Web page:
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Ergonomics in the Workplace: repair an ergonomic keyboard with a binder clip.

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Is there anything the mighty binder clip can’t do? Last month, we showed you how binder clips can help teachers stay organized. Now Lifehacker comes along with “10 DIY Miracles” you  can accomplish with a binder clip. Hands down, our favorite is their trick for repairing your ergonomic keyboard.

Lost the little feet that elevate your keyboard? Those little plastic squares provided big boost to ergonomics in the workplace. Experts say your keyboard should tilt down & away from the body, a position impossible to accomplish without the aid of those little feet. If yours have snapped off, you can replace them with a binder clip:

  • Step One
    Remove the two metal wings from your binder clip.
  • Step Two
    Slip one metal wing into each of the foot wells.

Voila! You’ve repaired your ergonomic keyboard and improved the ergonomics of your workplace. Happy keyboarding!

Painful Wrists or Fingers From Your Computer?

Working all day on a computer can get tiring, and not just to your eyes from looking at the screen. I should know, as I go to Georgia Tech, which some might label as one of the geekiest colleges. I will say that being an Institute of Technology, there is a lot of computer and other technology use in everyday school work. Whether in writing papers or lab reports, doing research, conducting Physics II lab experiments taking electronic measurement of data using a computer… you know what, I’ll just stop there to save the rest of you from boredom.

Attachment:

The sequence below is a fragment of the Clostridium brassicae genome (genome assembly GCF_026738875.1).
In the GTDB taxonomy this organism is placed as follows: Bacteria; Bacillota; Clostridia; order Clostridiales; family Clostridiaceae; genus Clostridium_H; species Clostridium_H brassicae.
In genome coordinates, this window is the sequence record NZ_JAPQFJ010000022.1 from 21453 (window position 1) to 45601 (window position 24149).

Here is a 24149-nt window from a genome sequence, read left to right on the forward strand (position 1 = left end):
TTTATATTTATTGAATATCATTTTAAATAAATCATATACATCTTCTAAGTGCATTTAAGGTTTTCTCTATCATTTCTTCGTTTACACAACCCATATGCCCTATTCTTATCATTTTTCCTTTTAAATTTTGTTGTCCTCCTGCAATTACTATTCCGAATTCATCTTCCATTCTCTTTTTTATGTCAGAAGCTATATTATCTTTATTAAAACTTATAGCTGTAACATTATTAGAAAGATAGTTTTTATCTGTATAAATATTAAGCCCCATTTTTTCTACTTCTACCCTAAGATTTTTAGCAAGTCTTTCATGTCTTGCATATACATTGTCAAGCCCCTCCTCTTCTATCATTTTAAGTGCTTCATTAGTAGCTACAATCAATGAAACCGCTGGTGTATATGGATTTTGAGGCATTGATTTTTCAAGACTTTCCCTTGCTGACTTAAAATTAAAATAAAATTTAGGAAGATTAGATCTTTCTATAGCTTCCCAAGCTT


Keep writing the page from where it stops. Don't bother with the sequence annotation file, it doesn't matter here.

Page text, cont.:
But seriously, I use a computer a lot. A lot, in fact, for non-curricular activities as well. From writing on a political blog, to writing on a personal blog, to writing on this blog (I only write for 3, I swear!), and scouring the Internet daily for news tidbits that interest me, as well as the latest in the perennial college humor that can be found online, I use my laptop more than I’d care to admit sometimes.

The point of all this is, being at a computer doesn’t have to be tiring if you don’t want it to be. As previously written about here, there are exercises you can do to maintain sanity. But beyond getting up and doing some of these, wouldn’t it be great if you could avoid those inevitable aching wrists?

That’s why more and more people, both at college and in the office, are turning to ergonomic keyboards as well as keyboard wrist pads. They may not sound like the most savvy tool to have, but believe me when I buy my first workstation computer (I’m in college, a laptop is essential right now!) I won’t be getting a keyboard without a gel pad. These pads can also help deter Carpel Tunnel Syndrome, which many office workers can get if they don’t work smart. Some people even buy a “natural” keyboard, with the keys curved in a manner that some find to be more natural to their hand motions.

And to be frank, when I do have the luxury of using a keyboard on a gel pad, it just feels good! Instead of my wrists resting on the edge of a plastic keyboard, or a wooden desk, they get to rest comfortably while I type. If you’re the type of person who sits at a computer and types a great deal, this is a solid investment in making your day at the office (or in the library writing a paper) a little more comfortable.